Cooperation between the UN and the European Union
UNITED NATIONS SECURITY COUNCIL
Statement by HE Mr Gary Quinlan, Ambassador and Permanent Representative of Australia to the United Nations
8 February 2014
I warmly welcome your presence in the Council today to preside over this debate. And I thank both the Secretary-General and the High Representative for their statements.
A reading of the history of the negotiation of the United Nations Charter reveals that the framing of Chapter VIII on “Regional Arrangements” was particularly contentious. While the Charter clearly needed to confer primacy for the maintenance of international peace and security on the universal institution it was creating, a clear recognition of the contribution that regional organisations could make to collective security was required, and the relationship between the United Nations and regional organisations needed to be defined. Discussions on these issues at Dumbarton Oaks and San Francisco were particularly intense. And Chapter VIII was the result. Drafted decades before the emergence of transformative regional organisations such as the EU and AU, Chapter VIII has proven to be prescient and utilitarian. As this Council recognised in its PRST last August, “cooperation between the UN and regional and subregional organisations is [now] an integral part of collective security as provided for in the Charter”.
The European Union (EU) is self-evidently a natural and crucial partner for the UN in this regard. It is actively engaged, both within its region and – necessarily – beyond, in conflict prevention, peacemaking, peacekeeping, as well as combatting proliferation and terrorism – all key objectives of our collective endeavours in this Council – all underwritten by the fact that the EU and its 28 member states together provide the single largest financial contribution to the UN system. This EU engagement contributes directly to our collective efforts on peacekeeping, peacebuilding and conflict prevention.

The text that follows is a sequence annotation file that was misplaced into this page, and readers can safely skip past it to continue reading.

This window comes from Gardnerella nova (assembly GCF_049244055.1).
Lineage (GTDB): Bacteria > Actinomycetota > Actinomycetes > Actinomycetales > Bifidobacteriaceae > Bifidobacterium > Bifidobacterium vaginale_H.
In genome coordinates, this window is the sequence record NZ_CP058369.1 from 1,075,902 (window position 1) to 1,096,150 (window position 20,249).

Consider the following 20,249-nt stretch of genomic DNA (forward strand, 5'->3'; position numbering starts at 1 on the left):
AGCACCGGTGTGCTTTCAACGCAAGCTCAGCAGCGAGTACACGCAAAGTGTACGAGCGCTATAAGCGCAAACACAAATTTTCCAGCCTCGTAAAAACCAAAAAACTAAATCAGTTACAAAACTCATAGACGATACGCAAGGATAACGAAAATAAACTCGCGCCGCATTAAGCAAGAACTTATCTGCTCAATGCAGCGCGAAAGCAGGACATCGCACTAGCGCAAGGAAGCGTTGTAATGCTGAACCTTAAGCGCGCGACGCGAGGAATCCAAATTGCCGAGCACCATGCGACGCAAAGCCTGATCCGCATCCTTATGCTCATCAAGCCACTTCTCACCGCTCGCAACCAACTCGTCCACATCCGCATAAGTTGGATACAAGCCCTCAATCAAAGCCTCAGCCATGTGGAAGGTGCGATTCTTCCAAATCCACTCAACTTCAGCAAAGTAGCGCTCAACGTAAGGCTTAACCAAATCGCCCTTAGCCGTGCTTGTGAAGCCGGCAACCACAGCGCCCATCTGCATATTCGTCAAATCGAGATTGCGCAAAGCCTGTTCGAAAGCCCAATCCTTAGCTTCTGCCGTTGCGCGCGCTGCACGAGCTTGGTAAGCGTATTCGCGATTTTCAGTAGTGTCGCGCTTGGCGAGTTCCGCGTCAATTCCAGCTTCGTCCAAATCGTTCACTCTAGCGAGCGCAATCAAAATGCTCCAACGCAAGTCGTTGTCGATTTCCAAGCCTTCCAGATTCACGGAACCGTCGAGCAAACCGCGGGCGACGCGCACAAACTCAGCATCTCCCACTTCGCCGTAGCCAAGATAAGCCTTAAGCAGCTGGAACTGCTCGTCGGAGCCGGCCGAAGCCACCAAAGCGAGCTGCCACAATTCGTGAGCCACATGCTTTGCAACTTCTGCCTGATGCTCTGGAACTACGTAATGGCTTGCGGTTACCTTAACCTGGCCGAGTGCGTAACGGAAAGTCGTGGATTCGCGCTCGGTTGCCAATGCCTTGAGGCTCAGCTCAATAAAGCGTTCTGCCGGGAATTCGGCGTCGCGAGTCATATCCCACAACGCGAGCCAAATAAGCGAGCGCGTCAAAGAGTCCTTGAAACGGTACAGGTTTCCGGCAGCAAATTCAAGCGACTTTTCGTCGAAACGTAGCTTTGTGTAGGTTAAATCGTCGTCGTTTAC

Since the Council was last briefed by High Representative Ashton in February 2013, significant security challenges have emerged or persisted in a number of countries in Africa. The EU has significantly assisted UN and AU efforts to address these. EU provision of capacity-building in Mali and Somalia, and its direct support for the AU peacekeeping mission in Somalia, is playing an instrumental role towards building stability and sustainable peace in those countries.
As the Security Council has said, the situation in the Central African Republic is of grave concern. Strong support at this time for the African-led International Support Mission (MISCA) is essential. Australia therefore welcomes the EU’s support for MISCA and the establishment, by the EU, of its military mission to the Central African Republic. We welcome the strong commitment on continuing support articulated this morning.
Australia commends High Representative Ashton for brokering the historic agreement of April last year between Serbia and Kosovo, and for her continued support for the high-level dialogue between the parties to achieve full normalisation of their relations.
On Iran, the EU’s efforts have been pivotal in facilitating the interim agreement with the P5+1, which took effect on 20 January . The agreement provides a path towards a long-term comprehensive solution to the Iran nuclear issue. In the meantime, as Chair of the UNSC Iran Sanctions Committee, Australia is working to ensure the effectiveness of existing UNSC sanctions measures.
On Syria, Australia and the EU share the view that the international community must support efforts led by Joint Special Representative Brahimi to build a credible political framework to end the conflict. We welcome the support of EU member States in the rapid establishment of the joint UN/OPCW mission in Syria and their efforts to promote unhindered access for humanitarian assistance to affected people in Syria and neighbouring countries, as well as their significant contributions to the UN’s humanitarian and refugee appeals for Syria. We look forward to their support for an urgent Security Council resolution on the humanitarian crisis in Syria.
On the Middle East peace process, Australia commends High Representative Ashton for her contribution as a principal member of the Middle East Quartet. We welcome the EU’s 16 December announcement of an unprecedented package of security, political, and economic support to Israel and the Palestinians in the context of a final status agreement.
On Ukraine, we welcome the EU’s constructive response to the ongoing protests. We support the High Representative’s calls for a dialogue between the parties.
Australia acknowledges the important role High Representative Ashton herself has played including through her multiple recent visits to Ukraine. We encourage the EU to continue to promote a peaceful and democratic resolution to this crisis.
To conclude, Mr President
Given the number and complexity of conflicts around the world, continued close cooperation between the UN and regional organisations obviously remains crucial. The EU-UN relationship shows the continued relevance, utility and adaptability of Chapter VIII of the UN Charter.
Finally, I would like to thank the High Representative for her personal dedication during her time in office towards efforts to enhance peace and security.
Thank you, Mr President.